Morrow gave up seven runs (five earned) on nine hits and one walk and he struck out four in 5 1/3 innings of work.
With the victory, the Yankees improved to 9-6. The Blue Jays fell to 7-10.
- Hafner’s early-season hot streak continued on Friday. He was 2-for-5 with a double, a home run, a run scored and two RBIs. He now leads in the team in hitting with a .349 average. He also is tied for the team lead in home runs with Cano with five and second to Cano in RBIs with 10.
- Wells and Overbay came back to the Rogers Centre with a vengeance. They were a combined 3-for-10 with a single, two home runs and three RBIs. Both were booed heavily throughout the game by the fans that used to cheer them. But they both also got a measure of revenge of against the team for which they used to toil.
- Pettitte did give up a leadoff triple to Rajai Davis that led to an RBI groundout by Melky Cabrera in the inning. He also gave up a two-run home run to Jose Bautista in the seventh following a Cabrera single. But the rest of night he was in command. He threw only 90 pitches on the night and 61 of them were strikes (68 percent). He also lowered his season ERA to 2.01.
- Kevin Youkilis was 0-for-4 and he is in a bit of batting slump over his past six games. He is 3-for-25 (.120) with no home runs or RBIs. That has lowered his season average from .424 to .293.
- Eduardo Nunez is also in a bit of a batting funk. He was 0-for-4 and his season average is at .206. Nunez got the news on Thursday that he will have a chance to start at shortstop until Derek Jeter returns after the All-Star break but he might lose the role to Jayson Nix if he does not produce.
- Shawn Kelley came in to pitch the final 1 2/3 innings and he could not resist giving up a solo home run to J. P. Arencibia with two outs in the ninth. Kelley has been tagged for four home runs in just seven innings over five appearances this season. His season ERA is 9.00.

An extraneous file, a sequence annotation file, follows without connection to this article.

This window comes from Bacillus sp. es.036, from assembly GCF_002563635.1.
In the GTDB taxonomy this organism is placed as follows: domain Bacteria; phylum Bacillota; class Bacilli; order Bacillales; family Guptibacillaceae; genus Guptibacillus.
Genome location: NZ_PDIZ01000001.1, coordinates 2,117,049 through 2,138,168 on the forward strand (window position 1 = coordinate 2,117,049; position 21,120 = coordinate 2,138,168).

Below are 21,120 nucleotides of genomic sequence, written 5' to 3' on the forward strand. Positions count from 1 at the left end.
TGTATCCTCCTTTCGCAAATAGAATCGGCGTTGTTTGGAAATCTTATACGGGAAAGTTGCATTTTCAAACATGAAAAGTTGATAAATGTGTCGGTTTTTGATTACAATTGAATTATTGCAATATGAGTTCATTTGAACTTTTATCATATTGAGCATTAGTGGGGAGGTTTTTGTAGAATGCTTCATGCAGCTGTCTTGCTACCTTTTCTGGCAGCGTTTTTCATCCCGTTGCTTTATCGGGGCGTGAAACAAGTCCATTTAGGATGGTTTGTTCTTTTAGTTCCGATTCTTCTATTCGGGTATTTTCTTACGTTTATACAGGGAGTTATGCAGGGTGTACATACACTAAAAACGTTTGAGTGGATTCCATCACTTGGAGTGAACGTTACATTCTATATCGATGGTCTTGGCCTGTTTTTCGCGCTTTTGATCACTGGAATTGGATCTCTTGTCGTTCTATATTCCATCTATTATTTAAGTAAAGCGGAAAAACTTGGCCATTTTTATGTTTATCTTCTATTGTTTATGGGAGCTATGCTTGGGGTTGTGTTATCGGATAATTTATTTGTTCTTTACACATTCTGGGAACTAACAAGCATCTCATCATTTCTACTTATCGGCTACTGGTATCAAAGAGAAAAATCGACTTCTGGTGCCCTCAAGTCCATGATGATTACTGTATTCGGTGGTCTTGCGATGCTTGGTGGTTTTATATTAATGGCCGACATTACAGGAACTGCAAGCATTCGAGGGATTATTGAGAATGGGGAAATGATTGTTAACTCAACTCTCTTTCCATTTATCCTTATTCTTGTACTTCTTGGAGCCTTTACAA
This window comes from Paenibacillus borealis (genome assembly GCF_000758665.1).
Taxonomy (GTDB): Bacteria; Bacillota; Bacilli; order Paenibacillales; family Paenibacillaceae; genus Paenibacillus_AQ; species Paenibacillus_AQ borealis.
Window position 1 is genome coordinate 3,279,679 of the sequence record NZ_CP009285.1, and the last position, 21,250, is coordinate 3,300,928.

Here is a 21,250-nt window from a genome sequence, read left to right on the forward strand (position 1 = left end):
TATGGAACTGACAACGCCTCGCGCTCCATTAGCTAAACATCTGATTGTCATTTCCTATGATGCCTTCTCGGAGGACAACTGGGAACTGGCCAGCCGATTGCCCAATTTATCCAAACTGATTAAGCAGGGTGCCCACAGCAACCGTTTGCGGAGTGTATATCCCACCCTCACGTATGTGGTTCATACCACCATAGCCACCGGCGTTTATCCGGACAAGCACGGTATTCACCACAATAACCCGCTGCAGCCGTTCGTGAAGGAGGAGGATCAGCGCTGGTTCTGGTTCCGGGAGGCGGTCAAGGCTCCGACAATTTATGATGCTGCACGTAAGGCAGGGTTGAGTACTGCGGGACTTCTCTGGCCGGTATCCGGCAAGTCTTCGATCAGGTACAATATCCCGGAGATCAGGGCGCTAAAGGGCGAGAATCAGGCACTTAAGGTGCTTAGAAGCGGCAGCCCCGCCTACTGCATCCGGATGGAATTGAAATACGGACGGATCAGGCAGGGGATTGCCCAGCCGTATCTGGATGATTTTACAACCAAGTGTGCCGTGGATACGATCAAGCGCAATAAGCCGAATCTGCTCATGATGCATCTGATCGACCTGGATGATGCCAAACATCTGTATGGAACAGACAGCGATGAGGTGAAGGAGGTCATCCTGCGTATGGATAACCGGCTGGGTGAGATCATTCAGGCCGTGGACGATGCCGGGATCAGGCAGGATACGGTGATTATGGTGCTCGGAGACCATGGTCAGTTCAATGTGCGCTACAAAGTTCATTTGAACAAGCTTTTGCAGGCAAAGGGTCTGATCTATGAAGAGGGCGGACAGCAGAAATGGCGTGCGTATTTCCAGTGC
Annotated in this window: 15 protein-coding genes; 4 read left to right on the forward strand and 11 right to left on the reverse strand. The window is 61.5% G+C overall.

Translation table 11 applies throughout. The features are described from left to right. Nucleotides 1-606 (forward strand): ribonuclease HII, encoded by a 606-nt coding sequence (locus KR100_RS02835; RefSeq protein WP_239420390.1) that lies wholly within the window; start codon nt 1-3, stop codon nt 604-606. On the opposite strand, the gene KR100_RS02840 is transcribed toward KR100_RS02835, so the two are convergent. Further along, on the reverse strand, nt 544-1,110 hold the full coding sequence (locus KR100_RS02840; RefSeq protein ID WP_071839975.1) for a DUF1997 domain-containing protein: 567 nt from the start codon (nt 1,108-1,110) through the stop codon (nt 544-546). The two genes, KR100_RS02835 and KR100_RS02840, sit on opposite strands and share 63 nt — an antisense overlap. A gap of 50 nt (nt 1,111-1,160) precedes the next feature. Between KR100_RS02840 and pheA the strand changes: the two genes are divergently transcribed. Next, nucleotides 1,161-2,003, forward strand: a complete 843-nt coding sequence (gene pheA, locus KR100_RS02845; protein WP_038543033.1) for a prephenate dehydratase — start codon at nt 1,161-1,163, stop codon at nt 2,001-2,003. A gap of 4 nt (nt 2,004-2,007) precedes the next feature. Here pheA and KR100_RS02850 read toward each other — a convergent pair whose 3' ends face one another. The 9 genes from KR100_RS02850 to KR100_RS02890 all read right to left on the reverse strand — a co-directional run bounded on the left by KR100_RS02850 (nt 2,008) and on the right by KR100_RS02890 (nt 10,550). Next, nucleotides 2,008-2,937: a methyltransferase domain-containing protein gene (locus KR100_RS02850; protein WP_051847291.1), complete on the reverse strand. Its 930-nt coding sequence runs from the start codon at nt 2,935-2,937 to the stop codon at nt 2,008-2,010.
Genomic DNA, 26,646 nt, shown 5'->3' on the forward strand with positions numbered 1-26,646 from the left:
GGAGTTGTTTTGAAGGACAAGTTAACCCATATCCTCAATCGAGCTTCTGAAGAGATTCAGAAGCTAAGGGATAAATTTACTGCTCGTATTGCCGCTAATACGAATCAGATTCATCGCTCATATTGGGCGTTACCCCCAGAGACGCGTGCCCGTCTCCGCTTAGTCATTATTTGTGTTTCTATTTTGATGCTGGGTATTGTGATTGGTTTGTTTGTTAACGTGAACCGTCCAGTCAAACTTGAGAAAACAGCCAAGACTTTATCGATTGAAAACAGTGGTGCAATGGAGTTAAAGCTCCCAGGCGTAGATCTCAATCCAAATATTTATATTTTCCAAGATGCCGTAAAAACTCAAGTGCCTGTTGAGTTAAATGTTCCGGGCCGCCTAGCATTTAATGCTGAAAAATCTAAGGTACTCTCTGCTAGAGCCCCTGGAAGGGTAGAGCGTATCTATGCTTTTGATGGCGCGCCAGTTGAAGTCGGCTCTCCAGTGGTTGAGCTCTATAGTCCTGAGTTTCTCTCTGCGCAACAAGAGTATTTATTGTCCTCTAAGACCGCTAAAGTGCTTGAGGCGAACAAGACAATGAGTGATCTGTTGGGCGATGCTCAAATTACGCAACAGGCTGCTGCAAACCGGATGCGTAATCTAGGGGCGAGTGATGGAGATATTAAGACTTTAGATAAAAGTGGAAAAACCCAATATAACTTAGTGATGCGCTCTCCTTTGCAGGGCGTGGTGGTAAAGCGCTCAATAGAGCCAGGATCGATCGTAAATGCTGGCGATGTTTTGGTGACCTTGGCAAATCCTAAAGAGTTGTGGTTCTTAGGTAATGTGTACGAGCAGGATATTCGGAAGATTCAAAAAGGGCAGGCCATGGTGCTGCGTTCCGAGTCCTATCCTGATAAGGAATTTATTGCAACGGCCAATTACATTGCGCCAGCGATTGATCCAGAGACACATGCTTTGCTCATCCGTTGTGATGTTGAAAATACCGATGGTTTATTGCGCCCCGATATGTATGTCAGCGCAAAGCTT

For those baseball experts who thought the Yankees would be in big trouble without Jeter, Alex Rodriguez, Mark Teixeira and Curtis Granderson on the disabled list and with free agents like Nick Swisher, Russell Martin, Raul Ibanez and Eric Chavez elsewhere here is a statistic for you to chew on. The Yankees lead the American League with 25 homers.
The Yankees will continue their weekend three-game series in Toronto on Saturday.
Right-hander Hiroki Kuroda (2-1, 2.87 ERA) will start for the Yankees. Kuroda is coming off a complete-game shutout against the Baltimore Orioles on Sunday. He gave up five hits, walked none and fanned five. Kuroda, 38, is 2-1 with a 4.67 ERA lifetime against the Jays.
The Jays will counter with left-hander Mark Buehrle (1-0, 7.31 ERA). Buehrle shut down his former Chicago White Sox teammates on just two runs for his first victory of the season. He is 1-8 with a 6.38 ERA in his career against the Yankees.
Game-time will be 1:07 p.m. EDT and the game will be telecast by the YES Network.
YANKEES 7, TIGERS 0
After being outscored 16-7 and outhit 26-12 in the first two games and having to face the reigning American League Cy Young Award winner in Sunday’s series finale, the Yankees countered that by throwing a former Cy Young Award winner of their own. The result was the polar opposite of what happened in the first two games.
CC Sabathia shut out the Tigers on just four hits in seven innings to outduel Justin Verlander and the Yankees busted loose for seven runs and 13 hits as New York salvaged the third game of the series to whitewash Detroit in front of a paid crowd of 39,829 at Comerica Park.
Sabathia (1-1) put the controversy surrounding the reduced velocity on his pitches by showing excellent command of his fastball and changeup to prevent any Tiger baserunner to get past second base. Sabathia also improved his career record against the Tigers to 19-12.